Is stress harming your relationship? You may not be able to stop the stressors in your or your partner’s life, but you can help prevent them from spilling over and harming your relationship. Below are evidence-based tips for dealing with yours and your partner’s stressors.
How to deal with your own stress
- Understand your stress. Identifying what is making you stressed can help you figure out the best ways to deal with it. Think about what is making you feel overwhelmed right now and write it down. Seeing it on paper may help you start to create a plan for how to identify changes you can make to actually reduce the stressors from taking over.
- Increase your positive emotions. Regardless of the stressor, having more joy, gratitude, amusement, contentment, and love in your life will help combat the negative effects of stress. This doesn’t mean picking up a new time-intensive hobby (who has time for that?). It can be as small as taking a few minutes to listen to your favorite uplifting song during your commute. At dinner, instead of recounting your daily hassles (as is the norm), try taking the time to reflect on something good that happened that day. Pick a funny or inspiring show to watch in the evening as a mood boost. If you can, get out in nature—awe can help us feel like we have more time, which we all need when we’re stressed. Stress can harm your sleep, so take a few moments to think about something positive before you fall asleep. If you are up for it, try keeping a gratitude journal. Stress makes us focus on the negative, so you can help combat it by actively deciding to focus on the positive instead.
- Find calming activities. Feeling anxious and overwhelmed? Try to calm it down and help clear your head by finding an activity that makes you relax. An adult coloring book? Evening walk? Bubble bath?
- Take care of yourself. Stress can create a vicious cycle—we don’t sleep as well, don’t have time to exercise or eat well, and in turn, our bodies don’t have what they need to fight off the negative effects of stress. We’ve all had those weeks where we felt so overwhelmed we stopped taking care of ourselves. The problem is that without sleep, exercise, or nutritious food it’s like sending soldiers into war without weapons. When we are feeling stressed we need our bodies to be in fighting shape more than ever. So even when you don’t feel like you have time, make it a priority to sleep, exercise, and eat healthy food. Your stressor won’t have gone away but you’ll feel better able to cope after a good meal, a walk, and a good night of sleep.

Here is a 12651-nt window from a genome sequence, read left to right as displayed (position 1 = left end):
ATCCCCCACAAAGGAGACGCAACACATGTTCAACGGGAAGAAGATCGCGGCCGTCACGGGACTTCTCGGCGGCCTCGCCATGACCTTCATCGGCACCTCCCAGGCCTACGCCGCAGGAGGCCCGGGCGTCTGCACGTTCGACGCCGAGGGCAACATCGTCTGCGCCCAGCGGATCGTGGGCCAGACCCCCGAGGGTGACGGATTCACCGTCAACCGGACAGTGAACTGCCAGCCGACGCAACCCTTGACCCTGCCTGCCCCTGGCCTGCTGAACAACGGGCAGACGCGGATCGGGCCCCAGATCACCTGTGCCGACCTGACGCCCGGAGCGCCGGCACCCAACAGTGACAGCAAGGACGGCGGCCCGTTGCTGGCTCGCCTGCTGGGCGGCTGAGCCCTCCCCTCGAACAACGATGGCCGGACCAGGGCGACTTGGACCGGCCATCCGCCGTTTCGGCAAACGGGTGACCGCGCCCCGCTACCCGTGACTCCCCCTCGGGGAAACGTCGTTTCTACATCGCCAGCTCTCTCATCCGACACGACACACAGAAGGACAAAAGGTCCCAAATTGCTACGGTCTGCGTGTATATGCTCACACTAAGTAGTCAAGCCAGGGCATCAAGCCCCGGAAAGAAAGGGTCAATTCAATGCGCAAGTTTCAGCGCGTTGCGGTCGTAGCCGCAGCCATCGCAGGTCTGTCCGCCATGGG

- Reappraise and reframe your stressor. Stressful experiences aren’t necessarily bad. What’s bad is when you don’t feel like you have the resources to deal with them. When people experience a stressor but feel they have the resources (e.g., smarts, time, money, support) to cope with it, they feel challenged ("good" stress). When they don’t have the resources, they feel threatened ("bad" stress). One way you can help prevent stress from negatively affecting your relationships is by reappraising it as a challenge rather than a threat. Make the stressor an exciting challenge to overcome rather than an overwhelming event by finding the resources you need to meet the problem head-on. This may mean asking your partner for help.
How to deal with your partner’s stress
Having a partner who is there for you and provides you with the type of support you need can go a long way towards preventing stress spillover. How do you be there for your partner?